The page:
Podcast #1: Mark Cramer

Check out the debut edition of the All Day Racing podcast, featuring noted handicapping author, Mark Cramer!

Listen to Podcast #1:  Mark Cramer

We discuss:

  • Value — What is it? What isn’t it?
  • Belmont Stakes Review
  • False Favorites
  • Making Past Performances
  • Using Data Differently
  • Precision
  • Betting Personalities
  • Skipping races
  • Small-tracks and the joy of the day at the track

 

Rethinking Multi-Race Exotics

Having a ticket crafted out of various combinations of your “A”, “B,” and “C” rated horses is all the rage in wagering. Generally, you hit your ticket if all of your A’s win, or some combination of A’s & B’s, or A & C’s. Explained by Steven Crist in “Exotic Betting,” (full review here) and the basis for the DRF wagering calculator, this method lets you go deeper for less money in pick four, pick fives, and pick sixes. It is colloquially known as the “Chinese Menu” approach, in reference to Chinese food family-style menus that let you choose a couple of items from column A and B, respectively.

This method — now considered the mainstream approach — is flawed from a value perspective.  By eliminating tickets with multiple longshot horses, you cut out the rarest combinations and those that will pay the most. Many of these combinations can potentially scoop the pool at smaller tracks. Getting into these “soft spots” is where the outsized payoffs are. The proponents of the Chinese Menu approach need to show that the money saved by leaving these combinations off the tickets makes financial sense by giving up chances at year-changing payouts.  It is my experience that they do not.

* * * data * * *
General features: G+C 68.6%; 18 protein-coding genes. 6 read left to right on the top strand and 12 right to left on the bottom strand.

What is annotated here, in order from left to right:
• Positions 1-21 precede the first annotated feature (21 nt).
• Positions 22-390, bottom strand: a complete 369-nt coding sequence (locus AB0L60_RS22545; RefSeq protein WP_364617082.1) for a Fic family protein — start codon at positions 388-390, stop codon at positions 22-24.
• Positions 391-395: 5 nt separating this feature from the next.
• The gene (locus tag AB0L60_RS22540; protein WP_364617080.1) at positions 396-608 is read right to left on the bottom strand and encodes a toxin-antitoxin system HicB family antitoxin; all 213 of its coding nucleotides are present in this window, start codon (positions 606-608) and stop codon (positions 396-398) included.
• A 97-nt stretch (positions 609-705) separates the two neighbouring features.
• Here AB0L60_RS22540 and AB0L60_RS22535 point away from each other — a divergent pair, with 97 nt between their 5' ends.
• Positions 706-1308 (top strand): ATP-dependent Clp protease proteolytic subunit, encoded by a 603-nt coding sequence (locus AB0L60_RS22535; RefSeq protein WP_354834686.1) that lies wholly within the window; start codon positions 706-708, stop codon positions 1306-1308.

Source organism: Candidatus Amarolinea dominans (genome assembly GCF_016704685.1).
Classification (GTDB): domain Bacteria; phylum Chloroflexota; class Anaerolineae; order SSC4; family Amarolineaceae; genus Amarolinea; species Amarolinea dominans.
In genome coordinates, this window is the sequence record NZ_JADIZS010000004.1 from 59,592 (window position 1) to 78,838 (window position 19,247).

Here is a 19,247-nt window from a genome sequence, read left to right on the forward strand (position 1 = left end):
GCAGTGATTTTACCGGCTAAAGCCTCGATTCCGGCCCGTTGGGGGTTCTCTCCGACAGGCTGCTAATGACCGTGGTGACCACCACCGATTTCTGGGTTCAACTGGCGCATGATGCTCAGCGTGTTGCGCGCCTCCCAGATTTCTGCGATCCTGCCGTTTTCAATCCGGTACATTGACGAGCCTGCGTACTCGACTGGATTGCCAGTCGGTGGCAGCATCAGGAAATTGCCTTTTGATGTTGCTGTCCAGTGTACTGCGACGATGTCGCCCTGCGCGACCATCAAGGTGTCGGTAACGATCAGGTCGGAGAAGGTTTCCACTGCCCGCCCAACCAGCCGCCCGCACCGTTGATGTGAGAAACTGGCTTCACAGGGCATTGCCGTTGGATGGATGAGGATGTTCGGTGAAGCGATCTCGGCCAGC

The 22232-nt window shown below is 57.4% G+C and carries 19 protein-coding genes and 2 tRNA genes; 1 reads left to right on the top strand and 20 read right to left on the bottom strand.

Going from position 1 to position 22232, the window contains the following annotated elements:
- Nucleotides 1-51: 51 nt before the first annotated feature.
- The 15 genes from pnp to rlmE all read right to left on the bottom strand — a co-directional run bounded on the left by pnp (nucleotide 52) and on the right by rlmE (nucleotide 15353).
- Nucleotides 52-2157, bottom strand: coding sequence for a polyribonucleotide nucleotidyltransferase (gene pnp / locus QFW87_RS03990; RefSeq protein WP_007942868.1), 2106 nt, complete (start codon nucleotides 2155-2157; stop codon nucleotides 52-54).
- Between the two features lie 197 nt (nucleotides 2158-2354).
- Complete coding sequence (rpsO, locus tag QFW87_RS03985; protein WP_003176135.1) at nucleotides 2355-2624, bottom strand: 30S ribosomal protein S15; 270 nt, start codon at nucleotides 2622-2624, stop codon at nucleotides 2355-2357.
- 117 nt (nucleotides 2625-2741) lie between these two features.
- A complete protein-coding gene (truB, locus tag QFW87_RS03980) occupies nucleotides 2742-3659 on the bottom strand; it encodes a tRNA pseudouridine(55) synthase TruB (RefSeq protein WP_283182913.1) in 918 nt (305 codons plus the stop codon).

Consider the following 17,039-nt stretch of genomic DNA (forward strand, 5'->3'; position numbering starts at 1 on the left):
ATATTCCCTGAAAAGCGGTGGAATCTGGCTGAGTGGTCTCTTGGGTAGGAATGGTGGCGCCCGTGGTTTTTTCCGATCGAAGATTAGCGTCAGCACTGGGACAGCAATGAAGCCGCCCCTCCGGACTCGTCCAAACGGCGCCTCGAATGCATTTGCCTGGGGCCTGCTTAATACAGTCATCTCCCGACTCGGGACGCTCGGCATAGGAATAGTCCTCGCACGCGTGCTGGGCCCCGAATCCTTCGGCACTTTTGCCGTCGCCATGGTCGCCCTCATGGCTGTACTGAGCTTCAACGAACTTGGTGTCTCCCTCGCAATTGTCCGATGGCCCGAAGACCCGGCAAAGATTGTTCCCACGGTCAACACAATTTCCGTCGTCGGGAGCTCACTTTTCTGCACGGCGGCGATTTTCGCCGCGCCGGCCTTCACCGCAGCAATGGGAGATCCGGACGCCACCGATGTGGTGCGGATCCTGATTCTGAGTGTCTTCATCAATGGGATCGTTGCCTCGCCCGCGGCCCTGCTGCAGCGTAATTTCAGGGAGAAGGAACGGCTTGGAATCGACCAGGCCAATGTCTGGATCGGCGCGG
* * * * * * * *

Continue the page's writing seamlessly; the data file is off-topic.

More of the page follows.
I prefer the combinations of different levels of “unlikely” in order to maximize return. The greatest payoffs occur when you can combine “very unlikely” (in the eyes of the public, but still a contender) with “only slightly unlikely.”  The tighter the multi-race exotics, the better (Daily Double over Pick 3/Pick 3 over Pick 4 and 5), with the maximum amount of money pushed onto your opinion.  That said, there are many “soft spots” that can bring about outsized returns throughout the longer multi-race exotics.  Knowing how to play these well can make a significant difference in your bottom line.